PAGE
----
Ohio Cop Reprimanded for Not Writing Enough Traffic Tickets

ohio cop reprimanded for not writing enough traffic tickets

The Columbus Dispatch reports that Madison Township, Ohio police have issued officer Ken Braden a written reprimanded for failing to write enough traffic tickets. Officer Braden only wrote 85 tickets last year. His most prolific fellow officer wrote 388. And here’s the kicker: Braden’s tied the record for the most criminal arrests. Police Chief Greg Ryan couldn’t give a shit [paraphrasing]. “He gets paid as much as the other officers,” Ryan told the Dispatch. “He should do as much work as the other officers.” According to Chief Ryan, in 2006, his twelve patrol officers wrote 1935 tickets and seized 194 cars (selling 41 of them for profit). And no small part of that “success” is due to Chief Ryan’s 2005 written mandate: “Effective immediately, all uniformed patrol officers are expected, as a minimum level of self-initiated activity, to issue one traffic citation, one traffic warning, and complete five park & walk business checks/residential vacation checks each shift worked,” Ryan’s memorandum stated. The local Fraternal Order of Police union is defending Braden in a complaint against the department. [ click here for the full report from thenewspaper.com]

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  • Landcrusher Landcrusher on Oct 13, 2008

    50merc, I appreciate your skepticism! However, there must be a reasonable amount of arrests to go along with those car seizures. I can assume that the quota is a direct result of a financial incentive, though there is the possibility that there is not one. Texas quickly ended some of our worst speed traps with a law that prevented little towns from keeping money from interstate highway violations. As for the seizures that were not profitable, they could have never been sold. Perhaps they had to be returned because the seizure was unjust, or for some other reason. Also, it is possible that the auction price didn't cover the costs of the process (storage, auctioneer, attourney, clean up, etc.) I will give the reporter a pass on the math until it turns out that the story was misleading because of the math. That's when the problem seems to rear it's head in modern journalism. The reporters are rarely, if ever, punished for being negligent or stupid. Only when they are found to have been misleading for personal gain, is there any sort of response. As for facts, they may get a slap on the wrist, but so long as they can point to a man on the street who thinks that aliens did it, then they can say, "it's believed aliens caused the problem." Like the homeless drunk's opinion needs to be heard? They really need to get off their arses and demand a standard closer to objective truth, not just reporting opinions and accounts. The standard shot not be that a story be indefensible before it is unpublishable.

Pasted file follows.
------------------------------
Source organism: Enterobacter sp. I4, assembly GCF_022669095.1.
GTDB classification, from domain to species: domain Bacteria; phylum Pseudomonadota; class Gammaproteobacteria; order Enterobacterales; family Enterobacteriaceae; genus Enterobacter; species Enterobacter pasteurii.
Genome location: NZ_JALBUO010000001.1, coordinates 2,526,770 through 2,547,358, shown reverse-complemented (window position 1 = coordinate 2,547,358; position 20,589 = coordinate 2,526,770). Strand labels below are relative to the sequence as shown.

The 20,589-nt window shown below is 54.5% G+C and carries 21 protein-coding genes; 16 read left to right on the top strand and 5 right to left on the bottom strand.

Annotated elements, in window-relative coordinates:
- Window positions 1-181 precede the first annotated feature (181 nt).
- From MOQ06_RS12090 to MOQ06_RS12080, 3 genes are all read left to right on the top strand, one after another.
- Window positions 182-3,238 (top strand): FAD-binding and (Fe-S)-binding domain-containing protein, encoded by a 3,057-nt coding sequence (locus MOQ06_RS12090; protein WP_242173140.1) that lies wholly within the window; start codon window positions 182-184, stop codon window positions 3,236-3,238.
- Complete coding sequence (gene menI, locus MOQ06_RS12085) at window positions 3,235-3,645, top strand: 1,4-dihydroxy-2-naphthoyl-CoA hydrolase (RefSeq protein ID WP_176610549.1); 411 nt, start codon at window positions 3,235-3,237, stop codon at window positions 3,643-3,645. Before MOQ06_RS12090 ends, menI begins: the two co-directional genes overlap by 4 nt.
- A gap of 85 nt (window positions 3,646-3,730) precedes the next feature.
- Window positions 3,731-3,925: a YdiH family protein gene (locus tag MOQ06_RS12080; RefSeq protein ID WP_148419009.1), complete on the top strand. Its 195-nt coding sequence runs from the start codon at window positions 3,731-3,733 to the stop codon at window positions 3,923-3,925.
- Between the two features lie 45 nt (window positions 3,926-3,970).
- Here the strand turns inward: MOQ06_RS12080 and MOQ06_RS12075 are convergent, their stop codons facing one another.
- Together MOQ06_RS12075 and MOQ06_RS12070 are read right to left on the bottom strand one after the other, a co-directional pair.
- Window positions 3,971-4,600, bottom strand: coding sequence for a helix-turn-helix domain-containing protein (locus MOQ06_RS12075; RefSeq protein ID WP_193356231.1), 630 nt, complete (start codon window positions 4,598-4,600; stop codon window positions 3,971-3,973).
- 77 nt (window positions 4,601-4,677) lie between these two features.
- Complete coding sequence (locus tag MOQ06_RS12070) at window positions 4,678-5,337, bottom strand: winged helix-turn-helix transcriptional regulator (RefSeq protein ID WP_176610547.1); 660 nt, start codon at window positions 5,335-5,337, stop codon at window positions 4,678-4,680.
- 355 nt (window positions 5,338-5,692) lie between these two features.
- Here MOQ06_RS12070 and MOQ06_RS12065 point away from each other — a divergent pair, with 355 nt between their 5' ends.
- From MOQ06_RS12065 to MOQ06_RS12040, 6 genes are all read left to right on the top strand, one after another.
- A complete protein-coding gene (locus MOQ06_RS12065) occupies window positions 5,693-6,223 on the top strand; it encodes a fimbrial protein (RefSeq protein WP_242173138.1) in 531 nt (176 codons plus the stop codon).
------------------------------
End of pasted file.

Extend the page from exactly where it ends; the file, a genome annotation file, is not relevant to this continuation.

• ZoomZoom ZoomZoom on Oct 13, 2008

    That town has a corrupt police chief because it wants a corrupt police chief. The town has the power to remove him, maybe by direct election, or maybe by indirect elecction; I don't know how Ohio chooses its police chiefs. But the big question is will they chosse to correct this madness, or will they be happy to keep going on as they were? And yes, setting a quota is corrupt, because it does not acknowledge the possibility that people might be obeying the law.

  • Seabrjim Seabrjim on Oct 13, 2008

    Did this chief happen to come from New Rome when it was shut down? Just kidding.

  • Ihatetrees Ihatetrees on Oct 13, 2008
    Landcrusher: I will give the reporter a pass on the math until it turns out that the story was misleading because of the math. That’s when the problem seems to rear it’s head in modern journalism. The reporters are rarely, if ever, punished for being negligent or stupid. Not quite. The information age is finally bringing the brutal realities of the (advertising) marketplace to journalism. While a strong press is good for democratic government, the current softball question, info-tainment, unionized, politically left media deserves every layoff and newspaper bankruptcy coming. I don't know what will replace them. And, yes, it is somewhat frightful thinking how the media's current watchdog funciton gets replaced. But this (TTAC) may be part of a grand solution...

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